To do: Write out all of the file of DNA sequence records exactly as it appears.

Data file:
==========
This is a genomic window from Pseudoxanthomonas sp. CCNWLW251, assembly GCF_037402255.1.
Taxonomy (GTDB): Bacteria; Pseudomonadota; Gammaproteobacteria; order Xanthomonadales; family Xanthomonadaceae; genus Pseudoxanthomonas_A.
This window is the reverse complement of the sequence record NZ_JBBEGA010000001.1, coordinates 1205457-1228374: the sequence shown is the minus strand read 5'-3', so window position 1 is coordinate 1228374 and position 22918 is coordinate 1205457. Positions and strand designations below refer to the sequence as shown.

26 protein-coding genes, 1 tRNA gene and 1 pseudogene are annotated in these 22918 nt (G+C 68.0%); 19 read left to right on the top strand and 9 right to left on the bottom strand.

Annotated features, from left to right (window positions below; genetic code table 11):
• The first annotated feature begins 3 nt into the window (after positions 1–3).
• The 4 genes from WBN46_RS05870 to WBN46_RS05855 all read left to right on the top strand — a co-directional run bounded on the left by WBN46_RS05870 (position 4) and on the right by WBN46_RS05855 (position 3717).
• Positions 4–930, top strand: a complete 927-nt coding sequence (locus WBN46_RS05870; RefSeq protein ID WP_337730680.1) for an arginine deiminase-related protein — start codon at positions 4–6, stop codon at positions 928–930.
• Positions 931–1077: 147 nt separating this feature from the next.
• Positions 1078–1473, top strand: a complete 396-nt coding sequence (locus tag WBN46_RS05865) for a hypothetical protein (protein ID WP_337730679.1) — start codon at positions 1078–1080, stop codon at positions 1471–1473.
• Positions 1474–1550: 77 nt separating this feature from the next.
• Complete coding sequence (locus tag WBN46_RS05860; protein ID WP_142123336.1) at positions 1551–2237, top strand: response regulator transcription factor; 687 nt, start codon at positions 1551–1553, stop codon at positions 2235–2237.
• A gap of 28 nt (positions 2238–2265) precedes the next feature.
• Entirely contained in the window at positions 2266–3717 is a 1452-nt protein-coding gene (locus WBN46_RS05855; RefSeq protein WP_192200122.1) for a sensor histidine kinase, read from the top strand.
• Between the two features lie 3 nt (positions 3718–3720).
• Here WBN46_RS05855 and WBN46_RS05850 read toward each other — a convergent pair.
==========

This is a genomic window from Pseudoxanthomonas sp. CCNWLW251, assembly GCF_037402255.1.
Taxonomy (GTDB): Bacteria; Pseudomonadota; Gammaproteobacteria; order Xanthomonadales; family Xanthomonadaceae; genus Pseudoxanthomonas_A.
This window is the reverse complement of the sequence record NZ_JBBEGA010000001.1, coordinates 1205457-1228374: the sequence shown is the minus strand read 5'-3', so window position 1 is coordinate 1228374 and position 22918 is coordinate 1205457. Positions and strand designations below refer to the sequence as shown.

26 protein-coding genes, 1 tRNA gene and 1 pseudogene are annotated in these 22918 nt (G+C 68.0%); 19 read left to right on the top strand and 9 right to left on the bottom strand.

Annotated features, from left to right (window positions below; genetic code table 11):
• The first annotated feature begins 3 nt into the window (after positions 1–3).
• The 4 genes from WBN46_RS05870 to WBN46_RS05855 all read left to right on the top strand — a co-directional run bounded on the left by WBN46_RS05870 (position 4) and on the right by WBN46_RS05855 (position 3717).
• Positions 4–930, top strand: a complete 927-nt coding sequence (locus WBN46_RS05870; RefSeq protein ID WP_337730680.1) for an arginine deiminase-related protein — start codon at positions 4–6, stop codon at positions 928–930.
• Positions 931–1077: 147 nt separating this feature from the next.
• Positions 1078–1473, top strand: a complete 396-nt coding sequence (locus tag WBN46_RS05865) for a hypothetical protein (protein ID WP_337730679.1) — start codon at positions 1078–1080, stop codon at positions 1471–1473.
• Positions 1474–1550: 77 nt separating this feature from the next.
• Complete coding sequence (locus tag WBN46_RS05860; protein ID WP_142123336.1) at positions 1551–2237, top strand: response regulator transcription factor; 687 nt, start codon at positions 1551–1553, stop codon at positions 2235–2237.
• A gap of 28 nt (positions 2238–2265) precedes the next feature.
• Entirely contained in the window at positions 2266–3717 is a 1452-nt protein-coding gene (locus WBN46_RS05855; RefSeq protein WP_192200122.1) for a sensor histidine kinase, read from the top strand.
• Between the two features lie 3 nt (positions 3718–3720).
• Here WBN46_RS05855 and WBN46_RS05850 read toward each other — a convergent pair.